Archive for Wednesday, January 7, 2009

‘Sensitivity’ often related to lack of trust

January 7, 2009


Clint Eastwood has had it up to here with sensitivity.

“A lot of people are bored of all the political correctness,” he recently told the New York Times. “... The country has come a long way in race relations, but the pendulum swings so far back. Everyone wants to be so” ... and here, he gave a make-my-day grimace ... “sensitive.”

As it happens, Eastwood was talking about a fellow for whom sensitivity is not a problem: Walt Kowalski, the retired Detroit auto worker he portrays in his latest film, “Gran Torino.” Kowalski is the unlikely hero of a tale of redemption and sacrifice ... unlikely because he is a cantankerous cuss with a mouth full of bigotry and invective, a guy who has it in for the “dagos,” the “micks,” the “hillbillies” and, most pointedly, the “slopes” ... i.e., the Hmong refugees, an influx of which has left his once white, working-class neighborhood unrecognizable.

In the years since he stopped acting opposite orangutans, Eastwood has become a fascinating filmmaker, willing like few others to confront the nettlesome gray areas of human existence. “Gran Torino” is a worthy addition to that canon, but for all the nettlesome grays it illuminates, the most nettlesome might be one it suggests only obliquely: the notion that we are drowning in our own sensitivity.

Here in the United States of the Aggrieved, there is no malady, mark, mannerism, mindset or malformation too miscellaneous to have its own support group, along with a cadre of lobbyists and lawyers hyper-vigilant for any suggestion of mistreatment or actionable discrimination. Largely as a result, American English has become a morass of compound constructions and newly invented terminologies designed to leave no one out, give no one cause for offense. Sometimes you wonder if, in so radically revising the way we communicate, we have not compromised our ability to do so.

A few years ago, I showed one of my college classes an episode of “All in the Family.” The students were offended. Nor were they persuaded by my protestations that the show was: (a) hilarious; and (b) a satire that condemned bigotry by making it ridiculous. They are children of a different era where you simply cannot say the things Archie Bunker did, even to ridicule them.

Sometimes, I think that’s progress. Sometimes, I call it something else entirely.

Archie Bunker and Walt Kowalski are icons of a white America that is fading away ... meaning not simply one that was freer with ethnic insult, but one where it was possible, among friends, to speak those insults in good humor, with no malice intended or imputed.

Indeed, Kowalski gets as good as he gives from his barber, an Italian, each slurring the other’s ancestry with good-natured brio. Yet when Kowalski confronts a group of black street punks, the script has him calling them “spooks” ... not the more obvious epithet that rhymes with “trigger.” Eastwood doubtless knew using that word would have rendered the character irredeemable.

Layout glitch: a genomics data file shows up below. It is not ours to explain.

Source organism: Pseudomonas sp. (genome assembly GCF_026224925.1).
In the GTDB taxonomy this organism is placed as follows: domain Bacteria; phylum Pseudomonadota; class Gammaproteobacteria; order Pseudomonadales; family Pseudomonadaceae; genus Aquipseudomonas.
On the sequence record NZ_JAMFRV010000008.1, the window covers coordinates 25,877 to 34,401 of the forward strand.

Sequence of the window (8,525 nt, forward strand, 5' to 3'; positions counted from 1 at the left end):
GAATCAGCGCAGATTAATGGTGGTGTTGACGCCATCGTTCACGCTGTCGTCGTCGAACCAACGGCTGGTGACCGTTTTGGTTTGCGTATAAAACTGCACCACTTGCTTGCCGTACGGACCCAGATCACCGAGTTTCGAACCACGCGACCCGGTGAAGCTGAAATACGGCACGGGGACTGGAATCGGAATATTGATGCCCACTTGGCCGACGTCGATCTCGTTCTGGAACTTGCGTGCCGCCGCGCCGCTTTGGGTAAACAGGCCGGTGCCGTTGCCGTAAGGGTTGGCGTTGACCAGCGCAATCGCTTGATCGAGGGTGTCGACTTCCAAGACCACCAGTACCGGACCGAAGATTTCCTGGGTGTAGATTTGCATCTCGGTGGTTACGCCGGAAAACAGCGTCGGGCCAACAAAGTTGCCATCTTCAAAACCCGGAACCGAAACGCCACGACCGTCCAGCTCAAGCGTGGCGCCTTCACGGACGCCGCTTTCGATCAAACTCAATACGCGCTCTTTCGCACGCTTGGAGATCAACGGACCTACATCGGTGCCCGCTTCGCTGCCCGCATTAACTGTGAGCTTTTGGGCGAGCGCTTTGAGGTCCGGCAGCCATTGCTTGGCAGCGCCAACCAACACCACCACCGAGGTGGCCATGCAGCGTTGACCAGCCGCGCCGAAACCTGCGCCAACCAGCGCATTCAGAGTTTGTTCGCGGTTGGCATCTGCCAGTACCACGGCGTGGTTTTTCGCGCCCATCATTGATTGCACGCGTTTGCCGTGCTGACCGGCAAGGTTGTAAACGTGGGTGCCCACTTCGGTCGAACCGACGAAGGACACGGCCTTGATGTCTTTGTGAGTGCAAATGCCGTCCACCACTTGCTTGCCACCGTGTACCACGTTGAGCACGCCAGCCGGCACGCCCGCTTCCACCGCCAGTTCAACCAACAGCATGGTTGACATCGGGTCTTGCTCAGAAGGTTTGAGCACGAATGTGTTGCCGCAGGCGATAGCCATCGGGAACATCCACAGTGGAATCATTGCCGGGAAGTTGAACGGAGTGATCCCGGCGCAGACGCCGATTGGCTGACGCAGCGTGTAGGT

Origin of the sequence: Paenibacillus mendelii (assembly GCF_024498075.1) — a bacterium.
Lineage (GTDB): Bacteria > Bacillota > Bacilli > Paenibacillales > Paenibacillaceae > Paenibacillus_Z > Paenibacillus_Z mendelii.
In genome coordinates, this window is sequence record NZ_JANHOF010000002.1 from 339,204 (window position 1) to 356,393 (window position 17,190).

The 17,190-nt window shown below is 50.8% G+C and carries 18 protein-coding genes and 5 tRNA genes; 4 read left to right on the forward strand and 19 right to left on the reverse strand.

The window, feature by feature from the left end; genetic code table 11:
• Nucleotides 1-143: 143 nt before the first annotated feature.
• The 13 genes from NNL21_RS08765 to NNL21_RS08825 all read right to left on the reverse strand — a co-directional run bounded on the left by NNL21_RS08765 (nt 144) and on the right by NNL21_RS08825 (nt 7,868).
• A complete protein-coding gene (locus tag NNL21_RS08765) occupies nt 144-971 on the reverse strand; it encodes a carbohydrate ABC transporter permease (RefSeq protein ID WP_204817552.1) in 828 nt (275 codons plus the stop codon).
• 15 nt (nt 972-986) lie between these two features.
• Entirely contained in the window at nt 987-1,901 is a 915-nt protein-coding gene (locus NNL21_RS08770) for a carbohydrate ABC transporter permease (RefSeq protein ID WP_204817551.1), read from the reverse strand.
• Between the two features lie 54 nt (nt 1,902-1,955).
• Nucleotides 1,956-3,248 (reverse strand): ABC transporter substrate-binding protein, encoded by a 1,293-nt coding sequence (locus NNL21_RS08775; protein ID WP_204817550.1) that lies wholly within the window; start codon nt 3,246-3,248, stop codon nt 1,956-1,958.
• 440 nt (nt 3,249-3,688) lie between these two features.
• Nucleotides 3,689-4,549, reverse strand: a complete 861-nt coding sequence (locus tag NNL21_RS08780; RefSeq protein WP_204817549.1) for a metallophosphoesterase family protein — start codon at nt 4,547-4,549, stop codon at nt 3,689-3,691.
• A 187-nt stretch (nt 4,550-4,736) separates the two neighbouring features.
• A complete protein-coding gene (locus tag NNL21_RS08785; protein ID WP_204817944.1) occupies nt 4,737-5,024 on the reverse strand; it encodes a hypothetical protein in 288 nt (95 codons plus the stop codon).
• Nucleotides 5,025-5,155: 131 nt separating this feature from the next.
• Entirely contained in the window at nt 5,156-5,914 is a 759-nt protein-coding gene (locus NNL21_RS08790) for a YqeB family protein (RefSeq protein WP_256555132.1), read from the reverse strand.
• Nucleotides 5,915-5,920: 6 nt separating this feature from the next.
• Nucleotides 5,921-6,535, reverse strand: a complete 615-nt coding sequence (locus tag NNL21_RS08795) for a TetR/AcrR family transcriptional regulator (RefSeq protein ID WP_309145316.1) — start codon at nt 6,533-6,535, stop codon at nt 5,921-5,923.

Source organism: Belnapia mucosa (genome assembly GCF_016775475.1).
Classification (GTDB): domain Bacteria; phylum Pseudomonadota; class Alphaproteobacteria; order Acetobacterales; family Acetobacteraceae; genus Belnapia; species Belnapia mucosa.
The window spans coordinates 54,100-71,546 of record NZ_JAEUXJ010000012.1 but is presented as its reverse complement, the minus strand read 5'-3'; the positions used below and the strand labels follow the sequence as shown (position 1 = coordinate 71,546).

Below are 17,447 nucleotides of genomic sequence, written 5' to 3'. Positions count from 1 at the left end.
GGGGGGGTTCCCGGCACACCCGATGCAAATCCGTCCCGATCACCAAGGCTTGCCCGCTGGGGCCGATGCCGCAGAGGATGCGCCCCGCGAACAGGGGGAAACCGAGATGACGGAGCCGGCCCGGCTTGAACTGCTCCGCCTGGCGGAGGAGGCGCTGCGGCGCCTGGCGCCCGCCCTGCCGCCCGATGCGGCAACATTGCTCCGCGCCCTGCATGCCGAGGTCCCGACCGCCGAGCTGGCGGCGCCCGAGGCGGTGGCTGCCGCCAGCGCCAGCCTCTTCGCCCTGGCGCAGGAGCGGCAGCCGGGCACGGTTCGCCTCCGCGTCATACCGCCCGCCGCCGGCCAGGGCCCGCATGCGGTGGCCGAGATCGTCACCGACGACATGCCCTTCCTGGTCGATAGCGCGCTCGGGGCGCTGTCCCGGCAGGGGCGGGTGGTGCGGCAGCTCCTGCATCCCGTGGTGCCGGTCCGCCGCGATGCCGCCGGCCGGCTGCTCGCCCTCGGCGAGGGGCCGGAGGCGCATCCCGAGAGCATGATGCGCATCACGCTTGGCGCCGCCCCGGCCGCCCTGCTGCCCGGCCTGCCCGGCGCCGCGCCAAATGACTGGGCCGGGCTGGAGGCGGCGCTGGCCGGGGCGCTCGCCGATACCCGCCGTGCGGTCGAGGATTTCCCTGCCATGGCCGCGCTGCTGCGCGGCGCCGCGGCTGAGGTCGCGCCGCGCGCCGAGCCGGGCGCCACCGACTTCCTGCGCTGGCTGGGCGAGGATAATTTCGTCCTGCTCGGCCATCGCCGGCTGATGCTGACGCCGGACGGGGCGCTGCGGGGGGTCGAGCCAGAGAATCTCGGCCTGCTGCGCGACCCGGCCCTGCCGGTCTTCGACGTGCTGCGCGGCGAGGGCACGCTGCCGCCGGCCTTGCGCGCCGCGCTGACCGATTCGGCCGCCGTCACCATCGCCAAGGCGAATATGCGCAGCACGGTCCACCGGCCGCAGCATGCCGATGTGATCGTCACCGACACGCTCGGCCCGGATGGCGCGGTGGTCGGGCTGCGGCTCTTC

That the script allowed Eastwood to fire at will at his Italian friend but required him to pull up short in dealing with black thugs is telling. It speaks not simply to script dynamics, but to dynamics of American history and culture, to the question of who has assimilated enough that we deem them fair game and who has not.

It’s not difficult to appreciate the nostalgia Eastwood ... and, likely, many white Americans of his generation ... feel for the easy banter between Kowalski and his barber. It bespeaks a less touchy time where friendly insults helped pass the time of day.

But for there to be friendly insults, there must first be friendships, with all the reserves of trust and affection that term implies. The “sensitivity” Eastwood deplores is stark evidence that all too often, there is not.

— Leonard Pitts Jr., winner of the 2004 Pulitzer Prize for commentary, is a columnist for the Miami Herald. He chats with readers from noon to 1 p.m. CST each Wednesday on


Leslie Swearingen 9 years, 2 months ago

Has much of political correctness is simply good manners? I loathe in when people say a letter but not the word, and even though we are supposed to know what word they mean, and think the word, as long as we don't say it - what?Apparently, a common word used to describe blacks is not permitted in this post. I could put in the first letter and the last and a row of asterisks, but I will not give in to that kind of thinking.I protest heartily as the word I was going to write is not obscene and it is not profane and I was not using it in a way to denigrate anyone, but to illustrate.I hate it much more when white liberals assure me that are comfortable with interracial families, and look everywhere but at me while they are talking. As long as liberals cannot look me in the eye when they are talking to me, I will not believe them.Much of this public political correctness is simply a wish to take the easy way out and avoid a good, strong, healthy discussion of differences, what some might call an argument.When I was growing up, argument still had the definition of presenting your side of an issue.

Paul R Getto 9 years, 2 months ago

Good point, Cleo: Sadly, 'argument' now means who can yell the loudest. Television 'news' isn't helping. Dan Rather was right; when the networks told the news wings they had to be profit centers like the inane shows later in the evening, they became entertainers too. We are paying a price for this in the body politic. It's certainly not necessary to point out the Internet, despite its speed and depth has not contributed much to real discussion.

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